After England, Wales, Scotland, and Northern Ireland fielded a unified British men’s team for the first time since the 1960 Olympics, it sounds like the four countries will once again part ways and field independent squads for the 2016 Olympics.
“We fought hard to get a team representing Britain when the Games was based here in London,” British FA secretary Alex Horne told the AP. “But I don’t see us repeating that for the men’s team in Rio.”
There wasn’t much enthusiasm for the continued unification after the men lost to South Korea on penalty kicks in London’s quarterfinals.
There were also concerns from the three countries not named England that the formation would jeopardize each team’s independent standing with FIFA, which governs the World Cup.
The women’s team, which also failed to medal, may not follow suit. They’re still hoping to put together a team for Rio that could take on the strong teams from America, Japan, and Canada that have dominated the lady’s soccer scene during the last few years.
MOSCOW (AP) — Russia’s Olympic Committee said Saturday that eight of the country’s athletes have registered positive in doping retests for the 2012 London Games.
The brief statement from the ROC did not give names or what disciplines the athletes were in, but said they came from three different sports.
It said further information would not be released until so-called “B samples” were tested that would confirm or contradict the retests. The International Olympic Committee stores Olympic doping samples for 10 years to reanalyze them when newer methods become available.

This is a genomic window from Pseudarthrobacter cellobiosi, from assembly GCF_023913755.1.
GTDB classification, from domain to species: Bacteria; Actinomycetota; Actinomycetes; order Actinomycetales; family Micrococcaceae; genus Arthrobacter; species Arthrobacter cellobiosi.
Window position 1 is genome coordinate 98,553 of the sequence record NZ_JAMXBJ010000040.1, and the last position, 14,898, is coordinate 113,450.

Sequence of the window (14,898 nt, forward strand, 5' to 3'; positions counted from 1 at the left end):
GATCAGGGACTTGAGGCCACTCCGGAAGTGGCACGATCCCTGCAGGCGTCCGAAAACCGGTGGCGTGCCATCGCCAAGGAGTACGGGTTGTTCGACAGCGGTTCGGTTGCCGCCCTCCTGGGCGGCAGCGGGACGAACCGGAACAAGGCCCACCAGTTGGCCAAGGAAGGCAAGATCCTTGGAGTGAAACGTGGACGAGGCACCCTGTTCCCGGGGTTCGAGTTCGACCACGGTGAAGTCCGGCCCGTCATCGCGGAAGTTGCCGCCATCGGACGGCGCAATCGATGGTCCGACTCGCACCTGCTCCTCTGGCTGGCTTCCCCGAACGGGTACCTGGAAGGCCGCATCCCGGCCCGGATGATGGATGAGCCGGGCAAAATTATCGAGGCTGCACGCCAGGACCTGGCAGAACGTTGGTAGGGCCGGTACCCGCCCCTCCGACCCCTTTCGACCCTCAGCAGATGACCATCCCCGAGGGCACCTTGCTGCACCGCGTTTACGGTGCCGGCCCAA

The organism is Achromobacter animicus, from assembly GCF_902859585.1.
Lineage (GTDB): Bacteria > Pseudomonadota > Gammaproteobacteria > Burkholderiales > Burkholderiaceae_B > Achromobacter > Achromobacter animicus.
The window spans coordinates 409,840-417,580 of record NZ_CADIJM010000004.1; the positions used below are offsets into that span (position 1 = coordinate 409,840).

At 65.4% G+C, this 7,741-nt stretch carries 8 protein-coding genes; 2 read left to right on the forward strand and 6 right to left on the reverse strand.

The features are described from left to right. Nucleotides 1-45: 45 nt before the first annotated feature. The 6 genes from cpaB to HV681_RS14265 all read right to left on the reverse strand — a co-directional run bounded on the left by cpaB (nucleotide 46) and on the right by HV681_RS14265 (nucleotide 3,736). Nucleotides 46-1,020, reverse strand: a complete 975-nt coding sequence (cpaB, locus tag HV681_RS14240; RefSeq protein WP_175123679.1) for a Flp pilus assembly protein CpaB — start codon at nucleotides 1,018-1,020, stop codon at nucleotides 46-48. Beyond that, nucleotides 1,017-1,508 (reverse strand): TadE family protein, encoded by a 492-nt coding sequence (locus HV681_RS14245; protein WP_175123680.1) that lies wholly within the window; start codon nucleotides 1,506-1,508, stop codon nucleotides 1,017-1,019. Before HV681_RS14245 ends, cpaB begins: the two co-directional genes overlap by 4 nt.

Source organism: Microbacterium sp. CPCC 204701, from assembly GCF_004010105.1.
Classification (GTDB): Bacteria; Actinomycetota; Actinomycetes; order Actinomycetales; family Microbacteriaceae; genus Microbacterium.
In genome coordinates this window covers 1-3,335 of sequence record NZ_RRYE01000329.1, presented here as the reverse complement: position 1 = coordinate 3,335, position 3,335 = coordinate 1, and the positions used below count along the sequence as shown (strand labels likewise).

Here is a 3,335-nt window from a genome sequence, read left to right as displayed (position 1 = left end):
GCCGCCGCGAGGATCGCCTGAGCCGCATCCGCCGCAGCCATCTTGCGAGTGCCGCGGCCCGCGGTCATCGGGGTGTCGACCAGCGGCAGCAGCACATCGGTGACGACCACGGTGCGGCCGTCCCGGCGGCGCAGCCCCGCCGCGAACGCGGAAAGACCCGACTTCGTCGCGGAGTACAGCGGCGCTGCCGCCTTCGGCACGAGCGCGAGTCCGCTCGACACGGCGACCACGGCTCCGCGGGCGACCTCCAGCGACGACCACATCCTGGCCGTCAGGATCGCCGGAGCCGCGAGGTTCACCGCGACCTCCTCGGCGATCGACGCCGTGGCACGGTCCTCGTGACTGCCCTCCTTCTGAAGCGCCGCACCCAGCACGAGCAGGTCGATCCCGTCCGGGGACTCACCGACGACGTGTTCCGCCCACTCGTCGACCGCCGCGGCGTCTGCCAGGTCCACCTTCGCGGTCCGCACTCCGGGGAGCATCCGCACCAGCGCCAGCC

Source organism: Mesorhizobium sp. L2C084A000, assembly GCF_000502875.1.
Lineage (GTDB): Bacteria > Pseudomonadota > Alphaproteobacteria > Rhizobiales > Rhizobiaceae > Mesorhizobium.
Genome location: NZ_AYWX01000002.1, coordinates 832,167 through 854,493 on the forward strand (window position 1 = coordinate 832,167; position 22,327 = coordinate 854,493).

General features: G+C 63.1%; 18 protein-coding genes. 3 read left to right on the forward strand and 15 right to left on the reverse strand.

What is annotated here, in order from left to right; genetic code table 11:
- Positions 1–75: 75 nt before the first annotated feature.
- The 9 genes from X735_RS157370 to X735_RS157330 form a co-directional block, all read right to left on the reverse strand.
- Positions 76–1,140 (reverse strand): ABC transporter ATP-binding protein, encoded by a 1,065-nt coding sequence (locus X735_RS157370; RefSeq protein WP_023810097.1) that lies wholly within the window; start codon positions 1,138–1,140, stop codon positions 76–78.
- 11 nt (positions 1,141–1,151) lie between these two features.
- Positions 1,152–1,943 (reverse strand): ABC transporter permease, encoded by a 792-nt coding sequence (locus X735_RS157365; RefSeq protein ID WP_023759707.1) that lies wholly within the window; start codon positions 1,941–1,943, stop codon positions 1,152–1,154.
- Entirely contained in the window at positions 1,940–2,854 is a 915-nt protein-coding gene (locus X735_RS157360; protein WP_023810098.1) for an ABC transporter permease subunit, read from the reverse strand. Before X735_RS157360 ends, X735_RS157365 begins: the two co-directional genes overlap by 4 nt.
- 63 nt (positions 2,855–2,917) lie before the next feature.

The announcement came amid heightened attention to the doping of Russian athletes.
The international track and field federation suspended Russia’s team from global competition, including the Rio de Janeiro Olympics in August, after a World Anti-Doping Agency commission report detailed state-sponsored doping. The IAAF is set to decide on June 17 whether to maintain or lift its suspension.
Earlier this week, Russian state television reported that 10 medalists from the 2008 Beijing Olympics, including 2012 high jump champion Anna Chicherova, were among 14 Russians that tested positive in the reanalysis of their doping samples.
The IOC said Friday that 23 athletes from five sports and six countries had positive findings in retests with improved techniques on 265 samples from the London Games. The IOC did not identify the athletes, their sports or their nationalities. The current retesting program targeted athletes who could be eligible to compete in Rio.
The World Anti-Doping Agency announced this month that it has appointed an independent overseer for an investigation into allegations of state-sponsored doping in the Russian team at the 2014 Sochi Olympics.
In an interview published in the New York Times, Grigory Rodchenkov, the former head of the Russian lab now living in Los Angeles, said that he switched tainted urine samples for clean ones at the doping lab used for the Sochi Games, with help from people he believed to be officers of the Russian security services.
U.S. Olympic track and field hopefuls compete in the biggest meet before the Olympic Trials at the Prefontaine Classic on Saturday, live on NBC, NBCSN and NBC Sports Live Extra.
The premier annual international meet in the U.S., hosted at the University of Oregon’s Hayward Field, takes place five weeks before the U.S. Olympic Trials at the same venue.
The Pre Classic fields on Saturday include U.S. Olympic champions Justin Gatlin (100m), Dawn Harper-Nelson (100m hurdles), Aries Merritt (110m hurdles), LaShawn Merritt (400m) and Sanya Richards-Ross (400m).
International stars such as two-time Olympic 100m champion Shelly-Ann Fraser-Pryce of Jamaica and Olympic 400m champion Kirani James of Grenada also dot the entry lists.
A full preview with start lists and highlight events to watch is here.
NBCSN will air live coverage Saturday from 3:30-5 p.m. ET. NBC will air live coverage from 5-6 p.m. ET. NBC Sports Live Extra will stream all 2 1/2 hours.
LIVE STREAM: Prefontaine Classic — 3:30-6 p.m. ET